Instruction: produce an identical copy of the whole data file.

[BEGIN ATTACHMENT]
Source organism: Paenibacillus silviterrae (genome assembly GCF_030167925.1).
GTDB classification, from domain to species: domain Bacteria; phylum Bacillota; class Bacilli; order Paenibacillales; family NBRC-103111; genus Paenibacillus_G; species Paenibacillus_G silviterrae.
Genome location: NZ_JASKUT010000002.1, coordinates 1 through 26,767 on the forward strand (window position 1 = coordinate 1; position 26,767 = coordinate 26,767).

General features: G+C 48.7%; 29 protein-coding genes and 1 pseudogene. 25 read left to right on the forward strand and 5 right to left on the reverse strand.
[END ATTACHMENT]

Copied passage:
Source organism: Paenibacillus silviterrae (genome assembly GCF_030167925.1).
GTDB classification, from domain to species: domain Bacteria; phylum Bacillota; class Bacilli; order Paenibacillales; family NBRC-103111; genus Paenibacillus_G; species Paenibacillus_G silviterrae.
Genome location: NZ_JASKUT010000002.1, coordinates 1 through 26,767 on the forward strand (window position 1 = coordinate 1; position 26,767 = coordinate 26,767).

General features: G+C 48.7%; 29 protein-coding genes and 1 pseudogene. 25 read left to right on the forward strand and 5 right to left on the reverse strand.